Using a Health Information Exchange (HIE), clinicians across multidisciplinary care teams can access a patient’s medications, reconcile the list and monitor their progress, thereby reducing medication errors and future costs from preventable hospital admissions.
Multiple factors combine to make the prescribing, supplying and taking of medications a perilous and costly issue for patients and the healthcare sector. Prescription medication use is by far the most common health intervention. Unsurprisingly, medication errors are also common.
According to the Agency for Healthcare Research and Quality (AHRQ), a medication error may occur at any point in the medication management process. The process begins when a clinician prescribes a medication, continues while the patient receives the medication and ends when the patient has completed the prescribed supply of medication.
Ongoing monitoring of the patient and their medication experience is essential in all but the most trivial of circumstances. Most medication pathways rely on sound communication between providers to ensure the pathway is followed and errors are avoided. Even so, medication errors are common and may cause unnecessary patient harm, hospitalization, and even fatality.
An adverse drug event (ADE) is defined as harm experienced by a patient as a result of exposure to a medication. ADEs have multiple causes including medication errors, drug and allergic reactions, and overdoses. Adverse drug events are not necessarily an indication of clinician error. For instance, a patient developing a cough while taking an ACE inhibitor for the first time is experiencing an ADE, however, if the patient was prescribed the medication for a sound clinical reason, it may not represent a medication error. The Office of Disease Prevention and Health Promotion estimates the rate of ADEs is 2 million per year in the United States. Most experts agree that about half of all ADEs are preventable.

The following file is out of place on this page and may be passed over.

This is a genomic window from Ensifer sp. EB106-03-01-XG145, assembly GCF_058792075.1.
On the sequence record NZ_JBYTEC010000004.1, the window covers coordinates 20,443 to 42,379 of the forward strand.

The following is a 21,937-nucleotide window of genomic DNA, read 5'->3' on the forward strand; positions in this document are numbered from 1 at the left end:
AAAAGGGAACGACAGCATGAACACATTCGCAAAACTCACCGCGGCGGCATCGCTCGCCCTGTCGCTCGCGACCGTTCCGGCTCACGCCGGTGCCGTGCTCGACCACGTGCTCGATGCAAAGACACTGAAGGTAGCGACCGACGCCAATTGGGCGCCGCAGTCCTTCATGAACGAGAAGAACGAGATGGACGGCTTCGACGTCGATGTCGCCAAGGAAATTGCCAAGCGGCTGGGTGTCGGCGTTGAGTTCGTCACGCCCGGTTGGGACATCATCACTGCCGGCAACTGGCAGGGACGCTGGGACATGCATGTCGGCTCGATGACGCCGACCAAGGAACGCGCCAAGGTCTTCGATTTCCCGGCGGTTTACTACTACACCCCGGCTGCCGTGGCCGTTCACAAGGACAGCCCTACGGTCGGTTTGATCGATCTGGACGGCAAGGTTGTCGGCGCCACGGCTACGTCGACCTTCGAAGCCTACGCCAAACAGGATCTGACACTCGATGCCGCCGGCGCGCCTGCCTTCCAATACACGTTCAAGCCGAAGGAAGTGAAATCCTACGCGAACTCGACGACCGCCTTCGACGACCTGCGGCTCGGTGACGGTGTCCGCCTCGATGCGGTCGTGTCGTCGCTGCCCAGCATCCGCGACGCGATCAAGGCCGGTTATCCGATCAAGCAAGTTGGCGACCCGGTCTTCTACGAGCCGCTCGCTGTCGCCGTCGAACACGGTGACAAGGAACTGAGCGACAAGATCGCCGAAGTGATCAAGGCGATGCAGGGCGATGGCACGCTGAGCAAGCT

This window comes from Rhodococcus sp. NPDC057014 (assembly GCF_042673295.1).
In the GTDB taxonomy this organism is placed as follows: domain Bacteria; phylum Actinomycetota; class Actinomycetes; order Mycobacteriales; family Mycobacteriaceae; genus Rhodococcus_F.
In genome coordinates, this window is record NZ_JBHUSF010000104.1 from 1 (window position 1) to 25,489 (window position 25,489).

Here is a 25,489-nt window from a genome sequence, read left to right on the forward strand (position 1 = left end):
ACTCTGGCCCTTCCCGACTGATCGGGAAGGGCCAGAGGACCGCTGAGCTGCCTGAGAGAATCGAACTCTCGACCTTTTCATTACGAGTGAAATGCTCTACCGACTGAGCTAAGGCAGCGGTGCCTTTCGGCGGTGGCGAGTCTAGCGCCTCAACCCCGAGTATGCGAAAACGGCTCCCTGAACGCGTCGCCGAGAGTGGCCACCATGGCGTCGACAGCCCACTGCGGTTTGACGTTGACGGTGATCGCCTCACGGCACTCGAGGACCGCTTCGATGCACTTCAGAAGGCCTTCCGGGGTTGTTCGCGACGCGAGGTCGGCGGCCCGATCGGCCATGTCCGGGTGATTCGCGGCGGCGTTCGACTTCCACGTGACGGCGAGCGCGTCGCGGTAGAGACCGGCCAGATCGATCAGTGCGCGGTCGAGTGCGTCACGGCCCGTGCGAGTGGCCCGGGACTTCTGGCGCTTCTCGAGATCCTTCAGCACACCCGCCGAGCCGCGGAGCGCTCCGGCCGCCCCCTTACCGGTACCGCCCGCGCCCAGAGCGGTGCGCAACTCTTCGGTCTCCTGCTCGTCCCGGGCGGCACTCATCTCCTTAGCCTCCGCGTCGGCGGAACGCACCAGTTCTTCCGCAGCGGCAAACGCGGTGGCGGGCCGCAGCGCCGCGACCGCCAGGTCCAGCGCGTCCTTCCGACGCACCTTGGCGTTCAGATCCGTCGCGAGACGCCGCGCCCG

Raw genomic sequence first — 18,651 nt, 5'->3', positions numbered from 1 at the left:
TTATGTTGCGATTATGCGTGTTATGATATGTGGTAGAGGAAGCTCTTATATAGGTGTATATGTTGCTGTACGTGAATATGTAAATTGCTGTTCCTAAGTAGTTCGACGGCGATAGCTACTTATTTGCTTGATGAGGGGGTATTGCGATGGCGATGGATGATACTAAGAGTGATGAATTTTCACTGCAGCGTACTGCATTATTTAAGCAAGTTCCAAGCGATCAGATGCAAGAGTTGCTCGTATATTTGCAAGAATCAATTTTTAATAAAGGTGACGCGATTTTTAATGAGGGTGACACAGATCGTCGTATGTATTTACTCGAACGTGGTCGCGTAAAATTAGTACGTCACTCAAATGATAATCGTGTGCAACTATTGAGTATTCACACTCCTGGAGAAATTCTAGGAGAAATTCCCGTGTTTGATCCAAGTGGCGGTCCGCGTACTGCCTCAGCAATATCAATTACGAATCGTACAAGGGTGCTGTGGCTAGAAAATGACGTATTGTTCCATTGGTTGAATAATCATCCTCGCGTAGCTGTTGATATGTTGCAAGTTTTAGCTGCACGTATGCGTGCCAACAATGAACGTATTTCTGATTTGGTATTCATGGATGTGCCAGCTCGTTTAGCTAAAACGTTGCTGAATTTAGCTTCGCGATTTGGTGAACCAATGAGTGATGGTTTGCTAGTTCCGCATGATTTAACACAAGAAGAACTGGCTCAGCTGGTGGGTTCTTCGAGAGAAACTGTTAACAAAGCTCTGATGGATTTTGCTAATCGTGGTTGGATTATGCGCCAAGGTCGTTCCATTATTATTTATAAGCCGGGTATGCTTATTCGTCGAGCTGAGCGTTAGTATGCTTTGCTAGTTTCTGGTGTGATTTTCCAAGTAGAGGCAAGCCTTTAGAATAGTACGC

Terms Relevant to Drug-Related Harm
Between 5 and 10 percent of hospital admissions in the U.S. are medication-related. The general consensus is that ADEs are more likely to occur during transitions of care, such as discharge from the hospital. At points of transition, it is common for information not to be transferred accurately and completely. It is estimated that ADEs comprise one-third of hospital adverse events, affect approximately 2 million hospital stays annually and prolong hospital length of stay by between 1.7 to 4.6 days. Surveillance data indicate that ADEs account for more than 3.5 million physician office visits, 1 million emergency department visits and approximately 125,000 hospital admissions each year.
Care Coordination and Medication Management
With respect to medications, care coordination focuses on the organization and sharing of medication information between the different roles caring for the patient. The circle of care, defined as the group of healthcare providers treating a patient who needs the information to provide that care, is a key component. All caregivers in the circle are entitled to access the patient’s healthcare record, including their medication record as they are all involved in the treatment of the patient and need that information to provide that care.
A mechanism of action transmitting a request for medication-related information between a pharmacist and a family physician helps coordinate the patient’s medication management. Care coordination activities have the potential to be taken for granted and therefore neglected in the design of IT systems.